Library from Illinois
Wind Farm rules gusted back into the McLean County Board room yesterday.
When the board meets at 9 a.m. Tuesday, it will consider approving a policy mandating specific setbacks, turbine heights, decommissioning requirements and wildlife impact studies for future wind projects.
In a letter sent to residents who agreed to lease farmland for wind turbines, Chicago-based Mainstream Renewable Power says a more-restrictive county ordinance approved last year makes it too difficult to move forward with the six-year project.
According to the zoning request, the project includes using existing land and infrastructure and will require expanding into neighboring land parcels to maintain sufficient spacing between turbines.
Backers of the first major wind farm proposed in Sangamon County say they would like to start construction next year after sale of the project to one of the nation's largest wind-energy developers.
The policy is intended to replace a vague ordinance, and “many of the things in our proposed text were imposed by the Zoning Board in previous special use permits," said Anna Ziegler, assistant manager at the McLean County Farm Bureau — which helped draft the rules.
Built in 2009, Minonk Wind Farm did not provide the county with an updated decommissioning report until this year. Last year, the county hired an independent engineering company to create an updated report, which the wind farm initially agreed to pay for. The company later changed its mind and provided a simplified report of its own.
As a result, the lawsuit alleges, the Haleys' farm was "subject to large amounts of debris and soil infiltration, degrading the effectiveness of the soil on much of the 160 acres."
Northeast McLean County is the site of unlikely turf war. In Chenoa, Lawndale, Lexington and Yates townships, two energy companies are vying to secure property that may be McLean County's next wind farm.
In a May 21 letter to the News-Press, NextEra manager Jeremy Ferrell encouraged residents to get the facts about wind energy rather than hearken to “myths and fears.” So, I have some facts to share.
"If our problem was isolated and was natural gas, then we'd be talking about retiring 11 units, not three," Dominguez said in an interview. "It is the combination of gas prices that have lowered wholesale energy prices, and the distortive effect of congestion caused by subsidized generation that overwhelms these areas, particularly in the off-peak hours." According to Exelon, nearly 10 percent of off-peak prices, which its Midwest nuclear fleet is subject to, trade below zero -- a fact that he attributes to the penetration of wind energy.
Senate Bill 2612 will renew the process by which wind energy devices are assessed for property taxes. The bill extends the law that was scheduled to sunset Dec. 31 for 5 years. Demmer said the bill is important for the wind industry and local taxing bodies.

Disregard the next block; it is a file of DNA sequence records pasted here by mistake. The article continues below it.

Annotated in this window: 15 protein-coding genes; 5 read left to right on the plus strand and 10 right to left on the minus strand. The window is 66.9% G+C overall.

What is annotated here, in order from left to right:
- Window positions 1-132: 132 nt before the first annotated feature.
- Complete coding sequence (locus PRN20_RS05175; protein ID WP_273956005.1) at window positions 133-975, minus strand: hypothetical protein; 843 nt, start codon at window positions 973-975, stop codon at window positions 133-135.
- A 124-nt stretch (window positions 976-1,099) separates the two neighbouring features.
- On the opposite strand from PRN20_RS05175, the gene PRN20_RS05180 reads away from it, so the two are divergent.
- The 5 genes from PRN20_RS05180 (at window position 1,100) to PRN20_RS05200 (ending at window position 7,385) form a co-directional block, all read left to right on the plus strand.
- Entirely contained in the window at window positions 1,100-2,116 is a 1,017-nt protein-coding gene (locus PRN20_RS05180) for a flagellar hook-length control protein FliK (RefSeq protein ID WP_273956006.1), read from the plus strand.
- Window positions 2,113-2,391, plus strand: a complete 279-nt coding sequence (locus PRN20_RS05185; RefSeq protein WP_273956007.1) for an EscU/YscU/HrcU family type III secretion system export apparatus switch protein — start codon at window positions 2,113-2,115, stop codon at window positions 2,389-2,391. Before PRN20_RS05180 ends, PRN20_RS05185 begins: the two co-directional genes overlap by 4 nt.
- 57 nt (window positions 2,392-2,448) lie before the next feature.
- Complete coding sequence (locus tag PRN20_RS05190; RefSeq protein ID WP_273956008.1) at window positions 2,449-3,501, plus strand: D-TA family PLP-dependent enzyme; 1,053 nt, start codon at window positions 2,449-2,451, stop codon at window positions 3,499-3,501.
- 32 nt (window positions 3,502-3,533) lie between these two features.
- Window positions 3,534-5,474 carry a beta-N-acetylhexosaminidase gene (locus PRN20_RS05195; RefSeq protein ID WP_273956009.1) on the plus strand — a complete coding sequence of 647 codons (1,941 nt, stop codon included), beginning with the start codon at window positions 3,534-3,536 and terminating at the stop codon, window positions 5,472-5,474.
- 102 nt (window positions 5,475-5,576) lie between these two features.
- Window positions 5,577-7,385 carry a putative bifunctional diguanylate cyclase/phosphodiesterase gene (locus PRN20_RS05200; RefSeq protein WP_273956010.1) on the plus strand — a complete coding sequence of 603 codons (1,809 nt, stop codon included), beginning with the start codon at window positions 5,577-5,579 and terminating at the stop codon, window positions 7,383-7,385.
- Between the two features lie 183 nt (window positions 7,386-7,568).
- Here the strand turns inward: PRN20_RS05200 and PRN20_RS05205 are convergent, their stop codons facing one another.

Upgrades to the roads are required before work can be done on the turbines, according to the agreement. Among the work that needs to be done on the roads: strengthening them to allow for heavy loads, widening of lane corners for trucks and installation of of cabling and utility boxes.
Currently, its setback distance for wind turbines is at least 1,200 feet from homes. La Salle County's is the same. In Livingston County, officials are considering raising the setback to 1,600 feet. Some in the county's southern part are looking to increase it to 4,000. At nearly a mile, such a distance might effectively shut out wind farm development.
The plan has already been unanimously approved by the county’s finance and transportation committee. Potential road work is expected to be done despite a standing lawsuit against the county by residents who live near the proposed wind farm location.
For Springfield aldermen opposed to the 10-year-old Sierra Club deal that required the city to buy power from two wind farms, December 2018 can’t come fast enough. By then, both contracts will have expired, at which point City Water, Light and Power estimates it will have spent up to $150 million. So far, the utility has spent about $101 million. ...“There’s definitely a lesson for the future,” he said. “We have to be very, very careful when this contract comes back up. I don’t know how I could vote for it in most any form.”
But Robert Porter, a Rockford-based attorney representing the plaintiffs, repeated much of the initial criticism of the county, saying that notifications were not received before the legally required 15 days, while others say they received a notice with the wrong date of the meeting. Other plaintiffs claim they did not receive any notice at all of the hearing.
The path for the energy legislation is “straight uphill,” Harmon said, especially for issues such as a low carbon portfolio standard or rate redesign, which have the “real or political potential for raising rates on consumers.” In a state in the midst of a budget crisis that would be a tough sell.
A wind turbine at Lakeland College might have too many issues to keep it up and running. The school's president says fixing one of their wind turbines wouldn't be worth it. Monday night, he'll be making his case to the board.
Bullock said the southernmost wind turbine of Lake Land's two 160-foot-tall, 100-kilowatt turbines was damaged by a lightning strike last summer and has not functioned properly since then. He said the administration does not believe that making the nearly $100,000 in repairs estimated for the turbine would be cost effective.